Around the time of Pinyons and Pines, my middle was beginning to swell and I had a hard time on aerobic climbs. As the uterus grows to accommodate the baby, there is less room for the lungs to expand. I started to consider upgrading my trail bike to a pregnancy/new-mom bike that would play nicely with my decreased aerobic capacity and my desire for less technically challenging trails. As my bump continued to grow, my center of gravity changed and I was less confident on technical terrain. I treated myself to a short-travel, cross-country race bike. It was absolutely the right machine for me at the time. It didn’t arrive until the last two months of my pregnancy, but it kept me in the saddle longer and farther than I would have been able to pedal on my trail bike. I also changed the stack on my cockpit to put me in a more upright riding position, not so bent forward.
During the 3rd trimester, I had to learn to give myself an extra lot of grace. I was still riding one to four times a week, but the rides were remarkably slow and short compared to my pre-pregnancy numbers. I was no longer comfortable riding with others as I was too self-conscious about my slower pace. On one of several trips to Colorado, my generous and supportive partner shuttled me up a mountain pass in lieu of having to pedal in order to get a ride in. Although I had anticipated having to alter my riding, I had hoped to be able to continue to ride right up until baby-time. I just didn’t know exactly what that might look like for me. I figured at some point I would transition to just riding on gravel or pavement and have to give up singletrack. That didn’t actually ever happen. A few days before my due date, I was able to get out for a 12-mile ride with the local ladies group. Albeit, it was a beginner’s, no-drop ride. The day before I went into labor (half a week past my due date) I went out for a 2.5-mile singletrack slog. It was slow and hard, but it still felt good to be on my bike and out in the woods.
My one rule was to keep riding so long as it felt good and the pregnancy remained healthy. My midwife was always checking in with me and making sure that I was feeling good while riding. I stopped running at 22 weeks gestation because the bouncy feeling from running just made me have to stop to pee every 10 minutes and it just didn’t feel pleasant. Biking was definitely difficult towards the end of my pregnancy, but I always felt better for having ridden my bike and it helped me hold onto my sanity while my body went through the biggest transition I’ve experienced so far.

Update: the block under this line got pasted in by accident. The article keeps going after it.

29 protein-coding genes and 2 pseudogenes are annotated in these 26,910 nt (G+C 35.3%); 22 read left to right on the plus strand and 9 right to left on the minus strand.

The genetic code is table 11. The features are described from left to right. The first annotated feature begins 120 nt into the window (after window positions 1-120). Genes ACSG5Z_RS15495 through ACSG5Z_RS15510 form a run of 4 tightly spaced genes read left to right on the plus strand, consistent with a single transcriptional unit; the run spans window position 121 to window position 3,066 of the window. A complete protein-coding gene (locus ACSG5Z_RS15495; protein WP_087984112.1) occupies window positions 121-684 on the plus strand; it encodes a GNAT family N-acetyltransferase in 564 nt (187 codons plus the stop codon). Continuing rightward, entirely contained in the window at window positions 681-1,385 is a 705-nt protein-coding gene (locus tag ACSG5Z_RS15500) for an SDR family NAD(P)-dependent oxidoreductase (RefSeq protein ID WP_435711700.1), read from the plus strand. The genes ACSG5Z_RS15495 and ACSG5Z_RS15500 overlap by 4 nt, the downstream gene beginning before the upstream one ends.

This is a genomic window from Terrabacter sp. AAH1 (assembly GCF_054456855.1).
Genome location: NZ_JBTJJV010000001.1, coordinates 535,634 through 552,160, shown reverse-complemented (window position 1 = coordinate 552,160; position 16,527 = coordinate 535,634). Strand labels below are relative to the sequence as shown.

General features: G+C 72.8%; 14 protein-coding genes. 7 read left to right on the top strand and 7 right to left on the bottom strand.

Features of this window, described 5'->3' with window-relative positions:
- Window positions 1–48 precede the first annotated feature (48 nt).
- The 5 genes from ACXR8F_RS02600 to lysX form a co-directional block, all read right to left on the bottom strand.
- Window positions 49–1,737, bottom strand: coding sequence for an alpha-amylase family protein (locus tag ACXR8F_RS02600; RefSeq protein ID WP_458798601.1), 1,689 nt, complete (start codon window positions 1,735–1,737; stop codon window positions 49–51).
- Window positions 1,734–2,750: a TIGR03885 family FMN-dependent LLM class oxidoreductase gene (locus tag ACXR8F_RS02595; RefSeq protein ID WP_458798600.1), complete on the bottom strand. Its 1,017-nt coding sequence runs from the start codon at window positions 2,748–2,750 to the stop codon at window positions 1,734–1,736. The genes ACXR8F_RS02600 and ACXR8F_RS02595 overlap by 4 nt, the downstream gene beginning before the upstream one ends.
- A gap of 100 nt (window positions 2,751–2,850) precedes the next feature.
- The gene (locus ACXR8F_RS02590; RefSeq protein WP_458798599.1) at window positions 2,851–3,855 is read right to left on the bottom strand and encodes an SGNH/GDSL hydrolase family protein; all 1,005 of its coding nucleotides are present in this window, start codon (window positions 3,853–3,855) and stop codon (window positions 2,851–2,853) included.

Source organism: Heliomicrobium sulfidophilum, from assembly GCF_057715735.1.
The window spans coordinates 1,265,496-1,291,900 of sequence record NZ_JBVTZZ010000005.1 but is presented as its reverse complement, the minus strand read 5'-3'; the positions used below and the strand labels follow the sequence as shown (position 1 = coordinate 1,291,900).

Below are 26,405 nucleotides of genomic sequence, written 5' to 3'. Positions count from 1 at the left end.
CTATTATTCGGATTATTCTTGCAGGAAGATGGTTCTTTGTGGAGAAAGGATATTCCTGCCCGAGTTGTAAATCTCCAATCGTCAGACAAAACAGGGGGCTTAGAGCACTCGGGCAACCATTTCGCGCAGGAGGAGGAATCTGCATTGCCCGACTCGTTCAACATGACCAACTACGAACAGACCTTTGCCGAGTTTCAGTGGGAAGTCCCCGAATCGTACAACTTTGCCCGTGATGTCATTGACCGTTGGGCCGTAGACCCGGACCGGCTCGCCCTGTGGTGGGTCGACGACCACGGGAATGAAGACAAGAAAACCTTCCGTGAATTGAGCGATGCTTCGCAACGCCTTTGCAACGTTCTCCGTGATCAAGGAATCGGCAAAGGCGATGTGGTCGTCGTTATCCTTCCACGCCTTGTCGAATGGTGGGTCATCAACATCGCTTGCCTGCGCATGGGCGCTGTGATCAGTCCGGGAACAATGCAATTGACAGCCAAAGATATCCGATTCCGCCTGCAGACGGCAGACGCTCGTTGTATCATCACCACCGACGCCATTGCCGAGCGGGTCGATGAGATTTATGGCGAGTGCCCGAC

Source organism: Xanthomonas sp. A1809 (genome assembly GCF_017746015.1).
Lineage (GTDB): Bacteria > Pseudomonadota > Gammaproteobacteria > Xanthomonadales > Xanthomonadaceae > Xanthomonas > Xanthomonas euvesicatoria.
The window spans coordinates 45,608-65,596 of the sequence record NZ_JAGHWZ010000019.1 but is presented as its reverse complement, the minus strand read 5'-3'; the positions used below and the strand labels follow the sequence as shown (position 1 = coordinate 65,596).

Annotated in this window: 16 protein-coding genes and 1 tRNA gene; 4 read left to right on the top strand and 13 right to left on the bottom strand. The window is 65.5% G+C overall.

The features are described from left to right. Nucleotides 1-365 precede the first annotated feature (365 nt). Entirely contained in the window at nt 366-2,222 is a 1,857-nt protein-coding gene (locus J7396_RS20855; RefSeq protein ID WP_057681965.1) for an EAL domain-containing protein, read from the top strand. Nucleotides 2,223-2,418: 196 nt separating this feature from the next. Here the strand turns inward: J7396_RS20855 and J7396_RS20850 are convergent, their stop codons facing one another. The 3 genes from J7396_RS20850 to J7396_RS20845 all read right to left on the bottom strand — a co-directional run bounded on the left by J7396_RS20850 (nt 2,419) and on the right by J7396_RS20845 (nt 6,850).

If you or someone you know is a mountain biking junkie and trying to grapple with how to ride while having a safe and healthy pregnancy, I encourage you or her to stay in the saddle and keep on the trails. Whatever level rider an expectant mother was pre-pregnancy, she ought to tone it down a few notches in regards to the length, physical demands and technical difficulty of what she is riding. But aside from that, mountain biking can absolutely be a part of a healthy pregnancy. For me, it helped me to remain mentally positive and to maintain my own identity while I transitioned into motherhood.
By the way, I gave birth to a baby girl at home, eight weeks ago. Labor and birth were textbook, uncomplicated and medication free. I was able to return to riding 11 days after EJ was born and I can’t wait to ride with her again … eventually. I intend to write a Part Two about how to juggle mountain biking and bikepacking as a new mom, soon-ish.